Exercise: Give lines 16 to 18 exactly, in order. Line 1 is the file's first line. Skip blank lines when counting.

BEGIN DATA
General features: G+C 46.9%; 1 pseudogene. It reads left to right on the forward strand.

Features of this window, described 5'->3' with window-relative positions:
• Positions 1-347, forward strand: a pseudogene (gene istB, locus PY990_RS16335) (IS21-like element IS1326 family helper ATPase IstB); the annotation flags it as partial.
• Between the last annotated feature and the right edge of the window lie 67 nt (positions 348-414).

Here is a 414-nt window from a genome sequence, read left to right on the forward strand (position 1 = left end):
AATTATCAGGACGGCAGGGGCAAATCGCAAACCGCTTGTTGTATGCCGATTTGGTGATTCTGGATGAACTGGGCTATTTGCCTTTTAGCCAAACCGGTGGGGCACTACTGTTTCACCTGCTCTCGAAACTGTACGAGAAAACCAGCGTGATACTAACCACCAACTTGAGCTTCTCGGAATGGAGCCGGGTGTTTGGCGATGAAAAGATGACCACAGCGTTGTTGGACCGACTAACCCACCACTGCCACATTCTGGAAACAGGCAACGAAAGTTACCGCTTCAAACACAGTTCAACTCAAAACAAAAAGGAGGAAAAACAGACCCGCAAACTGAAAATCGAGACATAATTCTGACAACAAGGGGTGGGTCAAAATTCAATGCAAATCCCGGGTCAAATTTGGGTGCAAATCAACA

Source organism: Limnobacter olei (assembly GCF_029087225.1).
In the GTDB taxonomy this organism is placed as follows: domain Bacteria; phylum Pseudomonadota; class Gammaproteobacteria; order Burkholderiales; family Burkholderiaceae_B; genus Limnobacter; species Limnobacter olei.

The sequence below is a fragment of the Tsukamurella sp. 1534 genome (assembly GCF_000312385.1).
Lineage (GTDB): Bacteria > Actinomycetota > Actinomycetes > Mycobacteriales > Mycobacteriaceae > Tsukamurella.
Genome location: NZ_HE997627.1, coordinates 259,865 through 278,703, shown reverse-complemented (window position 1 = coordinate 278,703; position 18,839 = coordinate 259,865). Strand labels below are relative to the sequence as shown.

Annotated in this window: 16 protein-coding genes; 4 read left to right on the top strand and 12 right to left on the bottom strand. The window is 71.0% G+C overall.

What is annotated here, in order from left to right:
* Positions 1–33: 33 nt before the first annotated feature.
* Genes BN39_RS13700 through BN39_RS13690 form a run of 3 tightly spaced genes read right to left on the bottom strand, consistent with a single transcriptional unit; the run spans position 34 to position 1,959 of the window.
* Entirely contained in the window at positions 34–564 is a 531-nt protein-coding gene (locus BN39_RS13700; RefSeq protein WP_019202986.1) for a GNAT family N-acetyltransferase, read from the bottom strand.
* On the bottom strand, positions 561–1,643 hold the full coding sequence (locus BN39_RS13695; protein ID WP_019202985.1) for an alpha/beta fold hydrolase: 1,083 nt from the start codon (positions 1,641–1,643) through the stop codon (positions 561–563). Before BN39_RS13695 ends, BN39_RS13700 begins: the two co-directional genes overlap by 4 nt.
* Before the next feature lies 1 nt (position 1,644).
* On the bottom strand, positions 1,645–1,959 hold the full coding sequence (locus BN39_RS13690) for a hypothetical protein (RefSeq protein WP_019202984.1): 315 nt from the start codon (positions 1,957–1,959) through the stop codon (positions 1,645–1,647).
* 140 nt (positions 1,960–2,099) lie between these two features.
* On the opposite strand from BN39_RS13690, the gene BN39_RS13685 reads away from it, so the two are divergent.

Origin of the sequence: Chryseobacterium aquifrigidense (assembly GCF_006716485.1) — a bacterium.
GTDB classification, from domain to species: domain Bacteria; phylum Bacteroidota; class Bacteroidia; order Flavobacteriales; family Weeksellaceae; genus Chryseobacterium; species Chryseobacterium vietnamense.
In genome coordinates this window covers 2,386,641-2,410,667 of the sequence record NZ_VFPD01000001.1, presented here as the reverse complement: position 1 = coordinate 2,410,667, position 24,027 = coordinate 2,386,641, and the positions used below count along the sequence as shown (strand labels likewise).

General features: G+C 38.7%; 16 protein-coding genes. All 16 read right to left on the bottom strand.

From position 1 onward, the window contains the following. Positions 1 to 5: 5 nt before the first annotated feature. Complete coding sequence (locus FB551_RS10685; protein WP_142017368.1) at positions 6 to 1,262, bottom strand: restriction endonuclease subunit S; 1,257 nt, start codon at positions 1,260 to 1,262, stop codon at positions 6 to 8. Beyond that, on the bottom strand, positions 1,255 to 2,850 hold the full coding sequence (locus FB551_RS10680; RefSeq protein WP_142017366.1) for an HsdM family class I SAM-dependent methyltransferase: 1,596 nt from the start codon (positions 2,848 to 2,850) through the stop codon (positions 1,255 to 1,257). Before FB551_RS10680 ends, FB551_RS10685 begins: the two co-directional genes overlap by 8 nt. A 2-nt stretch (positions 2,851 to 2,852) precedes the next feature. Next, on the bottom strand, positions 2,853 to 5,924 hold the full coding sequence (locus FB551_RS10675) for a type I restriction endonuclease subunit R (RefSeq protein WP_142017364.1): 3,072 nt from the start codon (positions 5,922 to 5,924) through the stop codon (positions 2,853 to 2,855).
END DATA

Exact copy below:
* Entirely contained in the window at positions 34–564 is a 531-nt protein-coding gene (locus BN39_RS13700; RefSeq protein WP_019202986.1) for a GNAT family N-acetyltransferase, read from the bottom strand.
* On the bottom strand, positions 561–1,643 hold the full coding sequence (locus BN39_RS13695; protein ID WP_019202985.1) for an alpha/beta fold hydrolase: 1,083 nt from the start codon (positions 1,641–1,643) through the stop codon (positions 561–563). Before BN39_RS13695 ends, BN39_RS13700 begins: the two co-directional genes overlap by 4 nt.
* Before the next feature lies 1 nt (position 1,644).